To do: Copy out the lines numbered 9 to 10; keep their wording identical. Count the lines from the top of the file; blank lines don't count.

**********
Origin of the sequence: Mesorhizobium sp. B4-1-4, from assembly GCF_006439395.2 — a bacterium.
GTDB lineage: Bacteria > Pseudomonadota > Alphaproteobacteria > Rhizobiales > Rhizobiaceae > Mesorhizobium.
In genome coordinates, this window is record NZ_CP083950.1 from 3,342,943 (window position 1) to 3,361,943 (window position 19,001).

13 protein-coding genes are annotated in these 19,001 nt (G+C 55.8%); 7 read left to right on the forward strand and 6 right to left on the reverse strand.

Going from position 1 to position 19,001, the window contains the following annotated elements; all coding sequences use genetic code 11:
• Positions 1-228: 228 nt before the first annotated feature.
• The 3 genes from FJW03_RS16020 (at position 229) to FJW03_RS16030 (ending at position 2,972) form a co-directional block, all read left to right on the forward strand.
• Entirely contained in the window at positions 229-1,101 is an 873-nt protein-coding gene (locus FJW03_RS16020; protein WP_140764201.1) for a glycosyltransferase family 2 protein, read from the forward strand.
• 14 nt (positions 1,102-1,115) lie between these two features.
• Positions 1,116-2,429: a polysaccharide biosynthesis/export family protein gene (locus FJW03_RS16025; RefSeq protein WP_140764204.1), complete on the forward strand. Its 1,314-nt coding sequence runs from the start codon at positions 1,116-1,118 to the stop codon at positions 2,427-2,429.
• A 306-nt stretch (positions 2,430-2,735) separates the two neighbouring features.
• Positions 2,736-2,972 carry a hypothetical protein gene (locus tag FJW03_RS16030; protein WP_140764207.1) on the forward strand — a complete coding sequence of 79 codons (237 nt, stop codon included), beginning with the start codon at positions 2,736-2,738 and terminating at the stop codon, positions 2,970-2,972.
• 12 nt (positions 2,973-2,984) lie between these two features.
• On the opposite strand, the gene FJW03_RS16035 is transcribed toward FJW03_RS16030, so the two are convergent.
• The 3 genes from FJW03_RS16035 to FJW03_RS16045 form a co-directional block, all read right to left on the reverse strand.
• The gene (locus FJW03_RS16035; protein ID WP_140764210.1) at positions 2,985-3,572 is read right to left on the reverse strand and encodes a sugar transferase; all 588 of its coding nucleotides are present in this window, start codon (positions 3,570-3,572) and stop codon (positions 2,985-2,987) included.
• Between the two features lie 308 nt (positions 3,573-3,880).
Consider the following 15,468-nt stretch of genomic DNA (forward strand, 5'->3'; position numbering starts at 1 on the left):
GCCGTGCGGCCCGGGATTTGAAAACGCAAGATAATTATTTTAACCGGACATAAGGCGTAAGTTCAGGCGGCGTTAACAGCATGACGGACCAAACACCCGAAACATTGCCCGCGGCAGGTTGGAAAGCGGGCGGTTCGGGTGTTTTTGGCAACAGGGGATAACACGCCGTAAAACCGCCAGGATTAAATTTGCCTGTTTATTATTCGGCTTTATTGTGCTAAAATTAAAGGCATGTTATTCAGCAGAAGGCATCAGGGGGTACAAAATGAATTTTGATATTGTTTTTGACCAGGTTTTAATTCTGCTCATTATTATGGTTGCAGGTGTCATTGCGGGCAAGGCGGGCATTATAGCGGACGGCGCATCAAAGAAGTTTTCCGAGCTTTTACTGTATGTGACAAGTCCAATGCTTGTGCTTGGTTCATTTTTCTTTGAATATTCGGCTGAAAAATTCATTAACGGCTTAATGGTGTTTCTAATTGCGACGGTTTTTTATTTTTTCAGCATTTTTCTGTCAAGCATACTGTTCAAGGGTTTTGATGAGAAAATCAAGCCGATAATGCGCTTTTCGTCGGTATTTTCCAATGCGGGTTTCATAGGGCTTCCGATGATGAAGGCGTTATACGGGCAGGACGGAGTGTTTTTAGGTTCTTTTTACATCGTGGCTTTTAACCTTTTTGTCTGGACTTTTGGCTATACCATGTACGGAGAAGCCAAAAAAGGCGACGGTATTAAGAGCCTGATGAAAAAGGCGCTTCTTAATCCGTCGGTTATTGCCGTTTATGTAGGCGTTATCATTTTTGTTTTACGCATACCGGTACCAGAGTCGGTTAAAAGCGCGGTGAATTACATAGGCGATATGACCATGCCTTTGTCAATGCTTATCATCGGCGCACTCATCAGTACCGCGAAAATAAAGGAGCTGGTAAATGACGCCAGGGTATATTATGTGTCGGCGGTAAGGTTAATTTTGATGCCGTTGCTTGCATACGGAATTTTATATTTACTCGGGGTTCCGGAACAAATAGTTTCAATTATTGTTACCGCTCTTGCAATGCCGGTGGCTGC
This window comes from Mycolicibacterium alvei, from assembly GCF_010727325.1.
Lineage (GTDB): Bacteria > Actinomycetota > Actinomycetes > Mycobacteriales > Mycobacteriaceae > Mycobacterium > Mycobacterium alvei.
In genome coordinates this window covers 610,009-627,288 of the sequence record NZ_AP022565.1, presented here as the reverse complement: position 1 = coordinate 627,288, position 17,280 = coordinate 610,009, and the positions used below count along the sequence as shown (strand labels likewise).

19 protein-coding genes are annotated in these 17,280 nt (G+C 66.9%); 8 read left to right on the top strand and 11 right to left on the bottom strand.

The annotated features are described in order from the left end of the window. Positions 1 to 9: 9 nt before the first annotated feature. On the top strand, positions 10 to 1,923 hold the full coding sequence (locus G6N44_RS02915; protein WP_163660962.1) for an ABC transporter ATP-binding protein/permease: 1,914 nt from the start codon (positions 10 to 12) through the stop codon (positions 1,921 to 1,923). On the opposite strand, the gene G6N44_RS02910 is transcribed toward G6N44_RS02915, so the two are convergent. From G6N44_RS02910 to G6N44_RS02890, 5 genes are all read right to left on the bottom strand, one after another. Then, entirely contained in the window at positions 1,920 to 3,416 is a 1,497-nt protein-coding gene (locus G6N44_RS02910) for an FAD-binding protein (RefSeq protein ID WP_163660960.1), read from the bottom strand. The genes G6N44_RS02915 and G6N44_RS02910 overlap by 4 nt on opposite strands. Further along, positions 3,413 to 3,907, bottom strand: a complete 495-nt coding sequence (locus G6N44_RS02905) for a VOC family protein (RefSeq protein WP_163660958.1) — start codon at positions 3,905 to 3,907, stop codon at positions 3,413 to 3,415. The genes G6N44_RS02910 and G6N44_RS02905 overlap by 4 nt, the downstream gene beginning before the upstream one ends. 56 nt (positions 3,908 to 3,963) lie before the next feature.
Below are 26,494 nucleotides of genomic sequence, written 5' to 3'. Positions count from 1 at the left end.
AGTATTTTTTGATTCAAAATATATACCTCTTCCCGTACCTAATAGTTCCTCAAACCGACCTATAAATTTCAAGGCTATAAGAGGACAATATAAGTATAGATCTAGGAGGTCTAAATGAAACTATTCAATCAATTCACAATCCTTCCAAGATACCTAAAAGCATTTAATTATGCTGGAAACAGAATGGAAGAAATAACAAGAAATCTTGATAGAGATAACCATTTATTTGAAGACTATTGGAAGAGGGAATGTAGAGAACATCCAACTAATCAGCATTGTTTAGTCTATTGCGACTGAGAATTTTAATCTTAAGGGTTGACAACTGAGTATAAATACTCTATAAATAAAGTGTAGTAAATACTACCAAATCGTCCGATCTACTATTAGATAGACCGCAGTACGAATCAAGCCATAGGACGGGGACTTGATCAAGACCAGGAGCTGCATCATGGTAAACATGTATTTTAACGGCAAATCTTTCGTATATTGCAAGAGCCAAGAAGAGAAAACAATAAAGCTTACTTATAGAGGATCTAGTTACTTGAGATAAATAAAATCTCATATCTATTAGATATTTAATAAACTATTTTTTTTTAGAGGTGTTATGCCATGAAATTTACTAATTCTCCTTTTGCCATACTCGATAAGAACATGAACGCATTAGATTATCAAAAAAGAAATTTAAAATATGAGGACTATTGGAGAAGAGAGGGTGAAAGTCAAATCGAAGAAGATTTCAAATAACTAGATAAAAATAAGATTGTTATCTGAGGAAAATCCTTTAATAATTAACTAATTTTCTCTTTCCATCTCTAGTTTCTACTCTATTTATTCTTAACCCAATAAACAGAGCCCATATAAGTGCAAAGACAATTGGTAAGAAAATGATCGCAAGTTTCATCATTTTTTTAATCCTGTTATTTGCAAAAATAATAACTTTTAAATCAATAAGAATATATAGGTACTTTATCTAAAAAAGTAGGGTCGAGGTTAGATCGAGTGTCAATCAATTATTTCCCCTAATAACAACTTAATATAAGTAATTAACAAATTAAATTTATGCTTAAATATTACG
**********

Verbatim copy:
• 14 nt (positions 1,102-1,115) lie between these two features.
• Positions 1,116-2,429: a polysaccharide biosynthesis/export family protein gene (locus FJW03_RS16025; RefSeq protein WP_140764204.1), complete on the forward strand. Its 1,314-nt coding sequence runs from the start codon at positions 1,116-1,118 to the stop codon at positions 2,427-2,429.